Among the more than 30 musical acts appearing across four stages at the annual Rock the Bells Festival this weekend, nearly one-third are seasoned artists who plan to perform their debut albums in their entirety. Most of these records were released in the '90s, so this will be the first opportunity for many fans to hear complete live versions of albums that, in at least a few cases, are considered seminal to the development of urban music.
A lot has happened to Ms. Lauryn Hill since her solo debut, The Miseducation of Lauryn Hill, appeared in 1998. At the time, she was a young mother of one, as immortalized in "To Zion"; now she has six children, including one born last month whose name (and father) has so far escaped the media radar.
Miseducation topped the charts and went platinum eight times over in the U.S. Hill has not released a studio album since then, though a live album for MTV's Unplugged series dropped in 2002. Her recent live performances earned praise from critics, though the past several years have also seen a fair number of erratic and late sets. In each show, Hill loves to serve up different versions of her well-known songs. "That Thing (Doo Wop)," her biggest hit, is often performed at such a rapid-fire pace that it seems as though she wants to get through it as quickly as possible. But recent renditions of "Ex Factor" have been given an incredible blues injection she seems to revel in. Whether Hill ends up delighting the crowd or giving them something utterly unexpected to talk about, her headlining set will surely be worth watching.
Back before he dived into the marital abyss by marrying and subsequently divorcing pop star Kelis — and before he declared the death of hip-hop — Nas was excited about the art form on Illmatic (1994). The collection of hungry tales is told from the perspective of a resident of New York's Queensbridge, the largest public housing project in the country and the fertile home for hip-hop legends Marley Marl, Roxanne Shanté, and MC Shan, among others. Illmatic singles "One Love," "It Ain't Hard to Tell," "Life's a Bitch," and "The World Is Yours" continue to be sampled and name-checked as current rappers — Nas included — feel nostalgic for a more lyrically nimble time.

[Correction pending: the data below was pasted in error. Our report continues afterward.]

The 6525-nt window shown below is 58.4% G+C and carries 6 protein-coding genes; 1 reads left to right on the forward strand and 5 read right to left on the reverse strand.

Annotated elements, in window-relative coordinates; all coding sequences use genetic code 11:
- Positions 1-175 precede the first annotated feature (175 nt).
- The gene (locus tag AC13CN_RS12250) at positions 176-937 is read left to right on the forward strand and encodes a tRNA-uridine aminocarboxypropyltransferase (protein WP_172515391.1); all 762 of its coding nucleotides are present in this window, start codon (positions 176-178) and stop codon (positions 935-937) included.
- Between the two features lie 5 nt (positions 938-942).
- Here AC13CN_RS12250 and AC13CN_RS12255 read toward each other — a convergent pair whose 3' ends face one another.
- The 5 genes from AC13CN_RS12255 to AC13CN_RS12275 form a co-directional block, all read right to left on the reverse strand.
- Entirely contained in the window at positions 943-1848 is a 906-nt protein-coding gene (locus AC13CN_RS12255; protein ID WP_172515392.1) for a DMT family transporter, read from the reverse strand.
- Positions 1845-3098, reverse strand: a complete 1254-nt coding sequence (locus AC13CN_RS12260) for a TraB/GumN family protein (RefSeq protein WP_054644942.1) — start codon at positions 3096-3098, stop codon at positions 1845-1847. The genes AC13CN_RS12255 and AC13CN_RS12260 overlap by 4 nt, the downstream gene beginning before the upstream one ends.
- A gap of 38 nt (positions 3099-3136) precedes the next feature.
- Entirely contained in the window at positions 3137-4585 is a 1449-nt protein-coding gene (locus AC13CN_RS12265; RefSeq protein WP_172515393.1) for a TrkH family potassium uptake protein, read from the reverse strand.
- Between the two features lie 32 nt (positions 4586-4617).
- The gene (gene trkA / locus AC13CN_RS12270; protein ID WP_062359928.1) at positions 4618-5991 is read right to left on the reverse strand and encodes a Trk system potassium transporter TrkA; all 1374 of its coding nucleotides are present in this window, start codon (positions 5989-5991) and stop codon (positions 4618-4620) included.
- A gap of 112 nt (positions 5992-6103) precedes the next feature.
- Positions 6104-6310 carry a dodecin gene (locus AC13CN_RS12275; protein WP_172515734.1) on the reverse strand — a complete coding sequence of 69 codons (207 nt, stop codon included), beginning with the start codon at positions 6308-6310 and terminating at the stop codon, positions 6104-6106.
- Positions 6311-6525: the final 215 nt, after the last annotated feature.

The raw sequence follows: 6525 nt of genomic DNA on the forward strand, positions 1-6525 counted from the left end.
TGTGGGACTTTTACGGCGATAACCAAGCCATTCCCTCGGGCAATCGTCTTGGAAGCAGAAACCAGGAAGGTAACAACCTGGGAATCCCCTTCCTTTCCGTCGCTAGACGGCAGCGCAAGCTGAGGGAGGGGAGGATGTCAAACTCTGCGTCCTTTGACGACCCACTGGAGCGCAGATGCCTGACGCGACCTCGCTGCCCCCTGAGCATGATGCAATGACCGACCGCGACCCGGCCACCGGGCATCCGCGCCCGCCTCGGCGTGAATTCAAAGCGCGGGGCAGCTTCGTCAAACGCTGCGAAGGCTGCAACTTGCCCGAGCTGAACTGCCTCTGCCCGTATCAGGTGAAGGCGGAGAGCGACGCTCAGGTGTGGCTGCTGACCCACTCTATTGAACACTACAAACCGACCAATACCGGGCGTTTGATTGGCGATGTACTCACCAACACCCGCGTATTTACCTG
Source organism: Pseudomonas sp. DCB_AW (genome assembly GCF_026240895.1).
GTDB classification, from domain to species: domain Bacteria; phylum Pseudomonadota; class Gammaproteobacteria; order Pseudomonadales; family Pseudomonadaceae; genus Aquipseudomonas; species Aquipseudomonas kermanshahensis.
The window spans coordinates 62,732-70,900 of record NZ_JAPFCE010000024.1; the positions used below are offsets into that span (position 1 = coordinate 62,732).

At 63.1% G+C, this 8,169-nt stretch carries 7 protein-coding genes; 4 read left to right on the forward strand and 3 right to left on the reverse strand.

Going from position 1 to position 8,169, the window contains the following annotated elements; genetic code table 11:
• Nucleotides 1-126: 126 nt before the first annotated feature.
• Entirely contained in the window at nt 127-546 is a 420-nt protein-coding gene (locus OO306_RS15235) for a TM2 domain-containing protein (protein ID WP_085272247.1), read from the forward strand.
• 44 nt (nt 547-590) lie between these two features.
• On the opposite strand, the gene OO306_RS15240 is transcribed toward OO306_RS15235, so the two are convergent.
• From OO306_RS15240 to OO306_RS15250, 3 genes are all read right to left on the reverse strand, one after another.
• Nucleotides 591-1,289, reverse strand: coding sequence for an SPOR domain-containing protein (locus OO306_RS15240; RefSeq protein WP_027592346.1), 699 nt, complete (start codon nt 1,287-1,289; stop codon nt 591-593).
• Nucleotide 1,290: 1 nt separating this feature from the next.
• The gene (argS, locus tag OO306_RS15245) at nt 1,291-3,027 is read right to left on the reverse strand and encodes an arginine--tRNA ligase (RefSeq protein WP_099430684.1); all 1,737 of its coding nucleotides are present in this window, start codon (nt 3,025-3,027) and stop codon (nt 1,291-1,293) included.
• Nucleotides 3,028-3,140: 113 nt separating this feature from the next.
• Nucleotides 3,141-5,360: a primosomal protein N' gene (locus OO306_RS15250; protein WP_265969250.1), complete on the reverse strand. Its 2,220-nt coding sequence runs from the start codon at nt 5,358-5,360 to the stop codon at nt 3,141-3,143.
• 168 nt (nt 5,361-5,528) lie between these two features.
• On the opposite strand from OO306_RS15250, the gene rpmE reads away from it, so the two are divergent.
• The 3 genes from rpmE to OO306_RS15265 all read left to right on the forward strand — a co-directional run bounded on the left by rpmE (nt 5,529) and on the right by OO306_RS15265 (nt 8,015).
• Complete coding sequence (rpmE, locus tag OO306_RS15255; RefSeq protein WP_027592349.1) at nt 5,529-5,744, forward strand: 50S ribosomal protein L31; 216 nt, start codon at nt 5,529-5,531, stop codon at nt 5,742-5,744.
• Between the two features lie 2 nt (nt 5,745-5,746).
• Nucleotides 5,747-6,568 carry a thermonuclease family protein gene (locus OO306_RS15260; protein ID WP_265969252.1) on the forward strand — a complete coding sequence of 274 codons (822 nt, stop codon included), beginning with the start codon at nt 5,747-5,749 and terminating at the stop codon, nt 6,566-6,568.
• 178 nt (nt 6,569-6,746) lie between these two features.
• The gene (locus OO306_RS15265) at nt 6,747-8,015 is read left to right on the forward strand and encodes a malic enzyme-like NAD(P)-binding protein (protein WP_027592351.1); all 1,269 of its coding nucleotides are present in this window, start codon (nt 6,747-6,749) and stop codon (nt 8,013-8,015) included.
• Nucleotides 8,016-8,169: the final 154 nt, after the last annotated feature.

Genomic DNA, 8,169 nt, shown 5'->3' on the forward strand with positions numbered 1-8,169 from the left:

Wu-Tang Clan has long been a pivotal part of Rock the Bells, and this year the spotlight falls on some of the members' solo debuts. Ghostface Killah joins Raekwon in a live offering of Rae's Only Built for Cuban Linx (1995), Killah Priest bangs out Heavy Mental (1998), and Masta Killa raps No Said Date. Genius/GZA will also unleash his cult classic, Liquid Swords, his sophomore release, while RZA is set to host the whole show. Though "Heaven & Hell" might be the most familiar tune from Cuban Linx, Rae and Ghost's performance of the gritty housing project classic should be taken in its entirety, as it is structured like a sonic answer to a Mafia film.
Mountain View may be miles in geography and social outlook from Brooklyn, but two legendary groups will represent very different sides of the borough in the 'burbs. Black Moon's Enta da Stage (1993) and Black Star's Mos Def and Talib Kweli Are Black Star (1998) sketch tales of struggle, education, and activism from both sides of the law. The tunes likely to rouse the most energy: Black Moon's "Who Got Da Props," which works out lyrical violence on other MCs over a deceptively smooth horn-laden jazz riff; and Black Star's Boogie Down Productions-sampling "Definition," which has refrains beyond the chorus that are worth retaining: "Stop acting like a bitch already/Be a visionary." Together, these full-length works illuminate an urban balance that neither completely achieves on its own.
Last, but certainly not least (especially around these parts), rappers A-Plus, Opio, Phesto, and Tajai from Oakland's Souls of Mischief will go through '93 Til Infinity, one of the full-length cornerstones of the independent Hieroglyphics empire and lauded as one of the classic rap albums from the Bay Area. Souls of Mischief rarely get to enjoy the honor of performing on such a large stage so close to home, and we expect them to rise to the occasion. The title track is an anthem about chilling amid the hectic pace of East Oakland — and when that drops, it will be a pivotal moment. Expect this to be the part of the show where the weed smoke is at its thickest and local hip-hop fans are at their most sentimental, indulging in a rap past that still rings bells in the present.